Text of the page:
Tuesday, September 05, 2006

Is This the Face of the Urban Future?

Back on August 11th there was a bank robbery in Tacoma. This isn't really news unless you live there. It wouldn't be except that the three people arrested were Army Rangers. That got me thinking. The diagnosed rate of stress disorder for returning vets is about 1 in 10 or 1 in 5 depending on whose statistics you believe. Returning veterans are finding it difficult to get work where "difficult" means an unemployment rate of fifteen percent for younger vets. There have already been a couple cases of soldiers and Marines coming back with their urban warfare reflexes intact - unable to deal with American cities as anything except a war zone. At the same time wages are a smaller fraction of GDP than at any time in the last 47 years. Real wages are at best holding steady while benefits are shrinking and vacations are disappearing. In short, it is not a good time to be a returning veteran from Iraq.

This would be bad enough if the military had its usual high caliber of recruits. Unfortunately, that's no longer the case. The only way the Pentagon has been able to maintain manpower has been by "stop loss" - keeping servicemen and women after their hitch is up - stretching the National Guard and Reserves beyond reason, calling up the Individual Ready Reserve and lowering standards.

How are they lowering standards? The Army has tempered its policy of zero tolerance towards fascists and neo-Nazis. They are getting into the military with the specific goal of getting combat skills. More recruits are getting in with criminal records of a sort that would formerly have disqualified them from the Service. The Army has even upped the proportion of Category IV recruits, high school dropouts and those who score in the lowest third of the AFQT from two percent to twelve. In a military which increasingly relies on complex skills and advanced technology this is alarming.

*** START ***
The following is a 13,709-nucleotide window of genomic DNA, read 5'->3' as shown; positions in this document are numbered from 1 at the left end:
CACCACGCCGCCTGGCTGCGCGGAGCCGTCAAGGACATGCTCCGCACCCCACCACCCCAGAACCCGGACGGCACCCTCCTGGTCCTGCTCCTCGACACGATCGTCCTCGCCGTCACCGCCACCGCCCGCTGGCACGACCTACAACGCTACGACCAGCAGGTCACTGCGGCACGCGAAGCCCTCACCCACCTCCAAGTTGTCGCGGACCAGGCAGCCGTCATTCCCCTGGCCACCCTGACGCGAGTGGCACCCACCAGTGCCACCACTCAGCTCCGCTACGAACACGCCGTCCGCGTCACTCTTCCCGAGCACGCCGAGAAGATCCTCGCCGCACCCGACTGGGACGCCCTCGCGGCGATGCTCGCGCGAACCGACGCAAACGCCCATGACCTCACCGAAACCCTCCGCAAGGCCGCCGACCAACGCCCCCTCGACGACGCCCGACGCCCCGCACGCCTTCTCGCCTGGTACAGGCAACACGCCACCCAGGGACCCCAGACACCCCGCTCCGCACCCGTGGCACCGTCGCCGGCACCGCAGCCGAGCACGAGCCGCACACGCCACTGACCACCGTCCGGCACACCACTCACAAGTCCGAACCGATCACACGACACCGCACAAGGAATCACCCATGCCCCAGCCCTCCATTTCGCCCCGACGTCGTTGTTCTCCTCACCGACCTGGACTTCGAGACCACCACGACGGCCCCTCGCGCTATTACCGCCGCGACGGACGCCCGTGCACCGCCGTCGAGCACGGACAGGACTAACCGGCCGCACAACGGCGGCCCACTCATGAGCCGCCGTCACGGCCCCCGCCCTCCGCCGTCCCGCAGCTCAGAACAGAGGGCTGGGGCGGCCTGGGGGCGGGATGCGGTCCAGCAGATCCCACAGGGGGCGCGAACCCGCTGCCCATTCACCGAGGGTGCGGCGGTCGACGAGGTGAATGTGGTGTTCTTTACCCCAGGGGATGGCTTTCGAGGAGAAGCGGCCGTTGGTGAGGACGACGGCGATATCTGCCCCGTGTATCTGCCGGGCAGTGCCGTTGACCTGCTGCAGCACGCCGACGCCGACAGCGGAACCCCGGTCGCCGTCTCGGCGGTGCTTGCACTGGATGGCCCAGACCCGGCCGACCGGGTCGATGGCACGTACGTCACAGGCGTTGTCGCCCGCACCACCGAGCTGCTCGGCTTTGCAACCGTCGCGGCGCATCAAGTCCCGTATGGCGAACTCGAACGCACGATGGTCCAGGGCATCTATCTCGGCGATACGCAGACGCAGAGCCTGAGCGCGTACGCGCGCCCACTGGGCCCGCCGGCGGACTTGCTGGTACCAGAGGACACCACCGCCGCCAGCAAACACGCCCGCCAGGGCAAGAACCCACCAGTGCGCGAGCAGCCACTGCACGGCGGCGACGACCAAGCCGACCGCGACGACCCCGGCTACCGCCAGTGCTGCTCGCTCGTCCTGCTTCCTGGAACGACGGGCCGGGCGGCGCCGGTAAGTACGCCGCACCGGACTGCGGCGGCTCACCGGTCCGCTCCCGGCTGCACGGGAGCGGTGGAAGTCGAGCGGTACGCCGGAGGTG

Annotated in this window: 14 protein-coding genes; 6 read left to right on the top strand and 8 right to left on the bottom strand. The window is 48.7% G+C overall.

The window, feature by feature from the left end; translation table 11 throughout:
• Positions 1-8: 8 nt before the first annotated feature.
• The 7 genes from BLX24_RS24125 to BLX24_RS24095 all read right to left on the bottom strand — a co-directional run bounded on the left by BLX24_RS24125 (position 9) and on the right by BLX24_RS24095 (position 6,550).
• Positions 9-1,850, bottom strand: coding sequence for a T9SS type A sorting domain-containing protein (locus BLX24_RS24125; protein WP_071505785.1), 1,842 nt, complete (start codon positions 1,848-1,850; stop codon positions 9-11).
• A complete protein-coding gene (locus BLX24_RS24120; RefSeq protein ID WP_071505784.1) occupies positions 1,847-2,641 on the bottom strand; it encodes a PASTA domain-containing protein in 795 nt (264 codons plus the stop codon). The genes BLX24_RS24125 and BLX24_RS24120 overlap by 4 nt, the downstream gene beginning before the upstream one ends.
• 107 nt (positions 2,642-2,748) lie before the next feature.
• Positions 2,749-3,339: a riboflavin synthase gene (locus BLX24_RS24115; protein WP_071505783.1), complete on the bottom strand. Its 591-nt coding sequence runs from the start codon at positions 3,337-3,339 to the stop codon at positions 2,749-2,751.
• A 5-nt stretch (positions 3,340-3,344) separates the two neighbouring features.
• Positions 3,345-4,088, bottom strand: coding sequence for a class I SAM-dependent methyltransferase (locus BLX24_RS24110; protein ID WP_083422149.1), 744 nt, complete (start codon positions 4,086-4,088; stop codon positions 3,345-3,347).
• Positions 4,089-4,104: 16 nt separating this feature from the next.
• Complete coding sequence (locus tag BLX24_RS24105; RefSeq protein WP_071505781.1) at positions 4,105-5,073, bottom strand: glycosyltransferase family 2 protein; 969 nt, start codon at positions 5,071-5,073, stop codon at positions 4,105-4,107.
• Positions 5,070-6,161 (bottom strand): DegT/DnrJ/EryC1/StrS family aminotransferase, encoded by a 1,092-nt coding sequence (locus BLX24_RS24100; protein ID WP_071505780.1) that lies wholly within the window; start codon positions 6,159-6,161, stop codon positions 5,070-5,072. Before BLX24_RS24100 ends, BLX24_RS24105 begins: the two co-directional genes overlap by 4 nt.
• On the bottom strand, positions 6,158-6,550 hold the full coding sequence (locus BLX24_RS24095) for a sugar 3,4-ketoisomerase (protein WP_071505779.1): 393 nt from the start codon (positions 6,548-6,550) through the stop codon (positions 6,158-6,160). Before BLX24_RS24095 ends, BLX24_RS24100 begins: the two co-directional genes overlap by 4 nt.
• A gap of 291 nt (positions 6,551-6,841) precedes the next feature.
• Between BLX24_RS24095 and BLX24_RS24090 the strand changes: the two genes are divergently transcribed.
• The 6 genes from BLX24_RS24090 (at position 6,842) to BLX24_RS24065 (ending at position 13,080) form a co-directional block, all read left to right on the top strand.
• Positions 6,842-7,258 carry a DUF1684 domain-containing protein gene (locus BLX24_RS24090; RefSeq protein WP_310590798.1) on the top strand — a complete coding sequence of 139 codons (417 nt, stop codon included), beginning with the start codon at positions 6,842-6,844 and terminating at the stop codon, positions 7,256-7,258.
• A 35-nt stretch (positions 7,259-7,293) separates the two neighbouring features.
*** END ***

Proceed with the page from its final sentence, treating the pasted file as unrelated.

What's the problem? A bunch of guys who aren't too smart will end up carrying rifles. A few people with criminal records will learn to fear their sergeants so much that they'll turn into soldiers, Marines, airmen or sailors. During WWII and the later parts of the Vietnam War the military would take almost anyone.

Aside from the implications for the nation's defense I'm afraid that it means serious trouble for law enforcement. Sooner or later they will come back. Most will reintegrate into society. But there will be a large number of unemployed or unemployable young men and women with professional experience in urban warfare. More than the regular number will be pre-disposed towards crime or violent political extremism. If our last extended war is any indication many of them will be badly psychologically damaged. It sounds like the makings of a perfect storm. It won't happen all at once, but I predict that we will be paying for the current war for years through professionally executed violent crime. Bank robberies may be only the beginning. Home invasions done by groups with combat experience clearing houses? Criminal gangs who are better trained than the police who oppose them? It sounds bad. So far it hasn't been part of the national consciousness.

I'm afraid that that will not last.

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